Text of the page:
Haley Wooning


clatter-clash, the geese-like gestures love makes,
I see it all: foolish and mindless as the dauntless
hike of ants up the hill winged down dark by dusk
and some animal hunger

I am no different, I lap like rivers at any full moon-milk,
howling out the hollowing empty black beneath the blank
mirror-blank look; it’s as if I breathe water and dream
with paws, a heart slips against its
own narrow wolfishness and is heard of no more

harbor this season with me, the grub-pale berries fatten
among the moldering leaves where my hands open and
shut like sad, idiot petals; what labor will learn them? I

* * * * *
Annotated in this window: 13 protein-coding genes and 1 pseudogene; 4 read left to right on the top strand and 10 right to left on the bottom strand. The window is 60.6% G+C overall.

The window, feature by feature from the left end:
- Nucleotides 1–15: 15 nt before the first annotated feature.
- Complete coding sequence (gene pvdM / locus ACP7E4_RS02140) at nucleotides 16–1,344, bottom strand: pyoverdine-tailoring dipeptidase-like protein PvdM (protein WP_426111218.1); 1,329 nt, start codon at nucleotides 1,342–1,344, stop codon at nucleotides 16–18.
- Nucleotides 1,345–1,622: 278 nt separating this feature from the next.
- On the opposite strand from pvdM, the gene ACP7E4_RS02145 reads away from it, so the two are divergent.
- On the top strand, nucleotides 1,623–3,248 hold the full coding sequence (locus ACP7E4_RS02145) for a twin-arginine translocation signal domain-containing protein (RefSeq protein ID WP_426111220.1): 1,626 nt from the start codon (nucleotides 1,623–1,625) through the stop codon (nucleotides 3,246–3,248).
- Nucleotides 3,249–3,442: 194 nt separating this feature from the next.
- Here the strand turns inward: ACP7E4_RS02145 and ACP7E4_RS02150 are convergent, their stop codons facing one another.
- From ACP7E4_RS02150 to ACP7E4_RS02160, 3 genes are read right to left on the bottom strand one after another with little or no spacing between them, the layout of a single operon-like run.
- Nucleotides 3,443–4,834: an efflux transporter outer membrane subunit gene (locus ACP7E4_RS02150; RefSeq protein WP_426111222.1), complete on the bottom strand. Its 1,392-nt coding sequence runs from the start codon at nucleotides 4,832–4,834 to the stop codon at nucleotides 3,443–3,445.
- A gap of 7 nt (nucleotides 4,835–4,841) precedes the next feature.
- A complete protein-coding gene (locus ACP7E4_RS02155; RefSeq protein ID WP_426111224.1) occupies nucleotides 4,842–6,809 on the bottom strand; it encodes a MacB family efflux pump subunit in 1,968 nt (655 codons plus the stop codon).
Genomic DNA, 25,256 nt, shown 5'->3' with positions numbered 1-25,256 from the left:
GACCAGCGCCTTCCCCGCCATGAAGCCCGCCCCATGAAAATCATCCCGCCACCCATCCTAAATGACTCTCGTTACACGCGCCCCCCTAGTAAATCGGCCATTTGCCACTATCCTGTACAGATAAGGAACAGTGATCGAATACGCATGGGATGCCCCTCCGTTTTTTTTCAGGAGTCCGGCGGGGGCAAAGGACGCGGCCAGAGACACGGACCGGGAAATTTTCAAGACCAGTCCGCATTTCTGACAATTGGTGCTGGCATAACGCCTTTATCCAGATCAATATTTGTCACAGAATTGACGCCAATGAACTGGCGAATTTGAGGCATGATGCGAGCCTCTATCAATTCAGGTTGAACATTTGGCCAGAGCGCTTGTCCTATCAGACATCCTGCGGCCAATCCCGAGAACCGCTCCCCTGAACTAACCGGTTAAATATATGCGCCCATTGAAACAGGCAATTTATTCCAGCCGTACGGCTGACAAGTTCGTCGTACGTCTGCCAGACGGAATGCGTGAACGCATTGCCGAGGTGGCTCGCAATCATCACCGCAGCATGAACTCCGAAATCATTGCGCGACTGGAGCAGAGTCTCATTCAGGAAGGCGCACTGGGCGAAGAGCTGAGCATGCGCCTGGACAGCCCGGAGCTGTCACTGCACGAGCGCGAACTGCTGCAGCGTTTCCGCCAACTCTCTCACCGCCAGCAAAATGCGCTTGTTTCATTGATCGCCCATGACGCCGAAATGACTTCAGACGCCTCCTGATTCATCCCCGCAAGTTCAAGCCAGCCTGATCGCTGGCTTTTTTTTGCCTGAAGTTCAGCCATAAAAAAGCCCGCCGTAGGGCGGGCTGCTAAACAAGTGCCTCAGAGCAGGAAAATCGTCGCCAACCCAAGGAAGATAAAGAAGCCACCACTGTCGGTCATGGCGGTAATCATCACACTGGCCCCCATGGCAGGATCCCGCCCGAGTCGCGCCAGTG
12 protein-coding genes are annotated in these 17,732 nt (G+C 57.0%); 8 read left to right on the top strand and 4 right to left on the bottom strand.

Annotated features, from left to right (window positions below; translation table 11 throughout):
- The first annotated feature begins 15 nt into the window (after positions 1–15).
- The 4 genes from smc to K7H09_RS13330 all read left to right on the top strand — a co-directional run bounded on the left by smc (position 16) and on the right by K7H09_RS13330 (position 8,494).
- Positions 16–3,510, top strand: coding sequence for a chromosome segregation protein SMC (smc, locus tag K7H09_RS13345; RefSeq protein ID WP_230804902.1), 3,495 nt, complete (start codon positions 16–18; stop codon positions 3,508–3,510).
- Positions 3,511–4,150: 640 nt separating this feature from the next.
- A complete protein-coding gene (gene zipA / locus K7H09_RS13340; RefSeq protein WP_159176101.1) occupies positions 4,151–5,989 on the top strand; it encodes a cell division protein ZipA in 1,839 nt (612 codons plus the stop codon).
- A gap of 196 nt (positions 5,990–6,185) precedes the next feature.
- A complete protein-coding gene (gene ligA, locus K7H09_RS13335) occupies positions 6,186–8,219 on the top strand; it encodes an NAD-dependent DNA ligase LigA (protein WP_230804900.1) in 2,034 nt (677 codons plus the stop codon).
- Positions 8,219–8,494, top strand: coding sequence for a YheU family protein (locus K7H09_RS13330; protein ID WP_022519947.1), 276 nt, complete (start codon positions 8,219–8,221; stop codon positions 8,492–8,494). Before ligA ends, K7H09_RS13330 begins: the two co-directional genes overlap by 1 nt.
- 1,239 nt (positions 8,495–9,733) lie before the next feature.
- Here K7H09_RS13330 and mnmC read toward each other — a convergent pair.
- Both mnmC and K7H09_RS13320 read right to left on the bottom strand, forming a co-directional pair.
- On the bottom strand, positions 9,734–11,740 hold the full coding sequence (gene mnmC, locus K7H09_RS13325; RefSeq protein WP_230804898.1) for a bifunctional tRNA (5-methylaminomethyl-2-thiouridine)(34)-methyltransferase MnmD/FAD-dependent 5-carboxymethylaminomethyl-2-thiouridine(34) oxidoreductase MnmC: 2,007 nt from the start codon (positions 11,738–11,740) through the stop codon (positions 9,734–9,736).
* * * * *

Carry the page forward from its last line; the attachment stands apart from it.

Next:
eat my way out, throat by throat, yet freedom eludes me

when the sun disrobes, it is damnation: we are an albatross
of regret and the little else of leaf-littered glooms, there is no
pit to slouch towards, no shadow to marry
we are all too seen

About the Author

Haley Wooning lives in California. Her first book of verse, Mothmouth, was published by Spuyten Duyvil.